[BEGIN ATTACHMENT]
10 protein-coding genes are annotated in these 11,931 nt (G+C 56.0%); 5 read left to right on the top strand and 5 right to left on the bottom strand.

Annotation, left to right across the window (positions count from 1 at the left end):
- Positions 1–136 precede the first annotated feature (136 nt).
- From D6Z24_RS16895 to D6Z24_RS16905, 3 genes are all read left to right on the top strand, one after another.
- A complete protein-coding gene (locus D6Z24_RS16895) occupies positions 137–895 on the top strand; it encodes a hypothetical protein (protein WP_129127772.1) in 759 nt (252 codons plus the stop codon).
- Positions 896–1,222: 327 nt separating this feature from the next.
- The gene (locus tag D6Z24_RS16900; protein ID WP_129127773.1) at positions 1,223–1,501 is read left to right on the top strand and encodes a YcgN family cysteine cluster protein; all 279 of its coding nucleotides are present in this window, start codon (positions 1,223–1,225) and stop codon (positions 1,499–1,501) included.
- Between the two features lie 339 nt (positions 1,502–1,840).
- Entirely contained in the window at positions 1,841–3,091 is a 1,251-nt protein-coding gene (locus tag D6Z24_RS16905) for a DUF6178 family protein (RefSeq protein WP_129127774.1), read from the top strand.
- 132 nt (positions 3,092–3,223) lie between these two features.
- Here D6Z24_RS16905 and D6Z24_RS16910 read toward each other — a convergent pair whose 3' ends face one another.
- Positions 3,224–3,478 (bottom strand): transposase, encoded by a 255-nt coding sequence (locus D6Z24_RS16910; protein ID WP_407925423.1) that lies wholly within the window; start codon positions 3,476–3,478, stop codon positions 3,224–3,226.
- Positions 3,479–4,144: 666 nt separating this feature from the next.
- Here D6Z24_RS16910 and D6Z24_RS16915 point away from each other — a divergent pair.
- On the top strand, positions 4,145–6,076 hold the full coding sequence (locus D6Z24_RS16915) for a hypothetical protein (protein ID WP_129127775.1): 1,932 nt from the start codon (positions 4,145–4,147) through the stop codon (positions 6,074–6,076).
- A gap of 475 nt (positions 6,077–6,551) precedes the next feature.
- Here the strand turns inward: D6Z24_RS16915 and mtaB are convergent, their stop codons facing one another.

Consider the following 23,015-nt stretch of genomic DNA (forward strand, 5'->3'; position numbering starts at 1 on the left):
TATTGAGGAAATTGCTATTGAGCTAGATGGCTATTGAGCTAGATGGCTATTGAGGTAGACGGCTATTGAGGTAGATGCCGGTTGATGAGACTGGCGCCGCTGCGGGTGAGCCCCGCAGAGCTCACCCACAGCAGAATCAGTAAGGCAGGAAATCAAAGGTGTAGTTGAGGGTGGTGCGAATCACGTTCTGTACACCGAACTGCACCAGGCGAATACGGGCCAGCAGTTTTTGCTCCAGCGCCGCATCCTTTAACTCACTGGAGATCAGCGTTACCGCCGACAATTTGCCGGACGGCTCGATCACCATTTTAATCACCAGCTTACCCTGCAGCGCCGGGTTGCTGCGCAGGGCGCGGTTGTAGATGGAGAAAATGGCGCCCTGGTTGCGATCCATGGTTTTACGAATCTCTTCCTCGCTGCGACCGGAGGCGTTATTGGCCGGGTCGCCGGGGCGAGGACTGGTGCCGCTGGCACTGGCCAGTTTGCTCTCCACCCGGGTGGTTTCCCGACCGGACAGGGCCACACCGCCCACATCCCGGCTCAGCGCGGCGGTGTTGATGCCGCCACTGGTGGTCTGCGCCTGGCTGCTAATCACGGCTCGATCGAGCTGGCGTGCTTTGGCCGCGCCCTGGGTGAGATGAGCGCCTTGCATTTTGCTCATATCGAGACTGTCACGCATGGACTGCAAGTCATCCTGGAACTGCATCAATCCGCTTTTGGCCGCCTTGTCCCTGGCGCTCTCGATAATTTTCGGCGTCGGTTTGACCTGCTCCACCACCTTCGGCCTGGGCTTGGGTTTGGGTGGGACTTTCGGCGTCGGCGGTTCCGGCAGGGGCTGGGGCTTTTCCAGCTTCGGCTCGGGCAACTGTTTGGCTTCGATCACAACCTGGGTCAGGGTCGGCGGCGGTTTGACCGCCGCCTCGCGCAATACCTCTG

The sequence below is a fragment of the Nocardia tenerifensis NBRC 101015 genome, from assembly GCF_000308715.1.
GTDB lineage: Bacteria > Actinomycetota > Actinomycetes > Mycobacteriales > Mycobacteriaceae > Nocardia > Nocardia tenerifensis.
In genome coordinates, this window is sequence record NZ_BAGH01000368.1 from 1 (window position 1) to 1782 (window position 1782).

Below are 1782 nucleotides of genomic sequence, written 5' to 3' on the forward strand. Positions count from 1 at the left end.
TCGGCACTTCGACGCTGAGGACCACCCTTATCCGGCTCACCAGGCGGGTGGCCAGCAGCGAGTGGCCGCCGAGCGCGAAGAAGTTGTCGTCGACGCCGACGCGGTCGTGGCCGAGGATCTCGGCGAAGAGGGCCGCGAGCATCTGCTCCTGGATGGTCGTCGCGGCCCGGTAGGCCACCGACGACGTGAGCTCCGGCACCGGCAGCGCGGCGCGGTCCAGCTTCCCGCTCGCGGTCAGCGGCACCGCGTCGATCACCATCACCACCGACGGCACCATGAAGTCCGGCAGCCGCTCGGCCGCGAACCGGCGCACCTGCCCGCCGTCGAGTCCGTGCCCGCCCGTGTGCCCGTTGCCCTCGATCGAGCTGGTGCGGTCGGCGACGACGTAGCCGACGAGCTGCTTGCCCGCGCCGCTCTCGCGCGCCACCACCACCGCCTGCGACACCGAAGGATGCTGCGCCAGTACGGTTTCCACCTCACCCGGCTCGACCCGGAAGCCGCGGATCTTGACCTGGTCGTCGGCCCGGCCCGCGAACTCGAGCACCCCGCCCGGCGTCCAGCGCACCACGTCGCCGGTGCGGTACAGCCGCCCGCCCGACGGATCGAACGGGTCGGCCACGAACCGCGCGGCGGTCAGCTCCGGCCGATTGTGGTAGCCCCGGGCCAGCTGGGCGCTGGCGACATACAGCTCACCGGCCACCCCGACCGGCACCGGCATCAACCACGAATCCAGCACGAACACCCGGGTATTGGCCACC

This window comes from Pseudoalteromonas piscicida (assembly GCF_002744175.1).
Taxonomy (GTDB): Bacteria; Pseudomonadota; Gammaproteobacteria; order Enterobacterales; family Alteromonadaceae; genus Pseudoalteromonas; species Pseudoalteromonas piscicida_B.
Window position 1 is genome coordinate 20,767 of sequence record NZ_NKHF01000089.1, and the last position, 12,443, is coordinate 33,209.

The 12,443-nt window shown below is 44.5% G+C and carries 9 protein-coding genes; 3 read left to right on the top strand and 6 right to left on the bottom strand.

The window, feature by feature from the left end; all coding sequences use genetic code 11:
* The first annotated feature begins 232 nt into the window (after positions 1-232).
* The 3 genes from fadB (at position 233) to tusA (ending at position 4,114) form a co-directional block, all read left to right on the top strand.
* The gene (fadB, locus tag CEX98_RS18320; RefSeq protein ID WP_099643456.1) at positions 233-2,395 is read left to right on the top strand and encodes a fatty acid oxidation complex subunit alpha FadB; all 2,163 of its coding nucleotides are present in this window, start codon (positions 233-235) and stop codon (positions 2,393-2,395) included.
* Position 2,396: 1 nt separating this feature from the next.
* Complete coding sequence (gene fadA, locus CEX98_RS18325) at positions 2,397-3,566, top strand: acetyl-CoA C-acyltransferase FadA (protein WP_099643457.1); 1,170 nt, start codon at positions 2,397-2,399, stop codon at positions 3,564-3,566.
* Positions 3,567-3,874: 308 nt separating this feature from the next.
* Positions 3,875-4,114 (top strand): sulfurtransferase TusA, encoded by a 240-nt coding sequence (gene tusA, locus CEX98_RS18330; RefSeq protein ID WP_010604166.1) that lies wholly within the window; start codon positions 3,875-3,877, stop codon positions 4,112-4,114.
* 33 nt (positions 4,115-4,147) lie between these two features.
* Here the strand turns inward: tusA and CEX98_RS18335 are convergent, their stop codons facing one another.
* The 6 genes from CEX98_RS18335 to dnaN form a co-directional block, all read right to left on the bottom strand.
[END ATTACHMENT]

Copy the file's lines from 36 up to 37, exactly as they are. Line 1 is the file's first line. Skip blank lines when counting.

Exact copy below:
* Positions 3,875-4,114 (top strand): sulfurtransferase TusA, encoded by a 240-nt coding sequence (gene tusA, locus CEX98_RS18330; RefSeq protein ID WP_010604166.1) that lies wholly within the window; start codon positions 3,875-3,877, stop codon positions 4,112-4,114.
* 33 nt (positions 4,115-4,147) lie between these two features.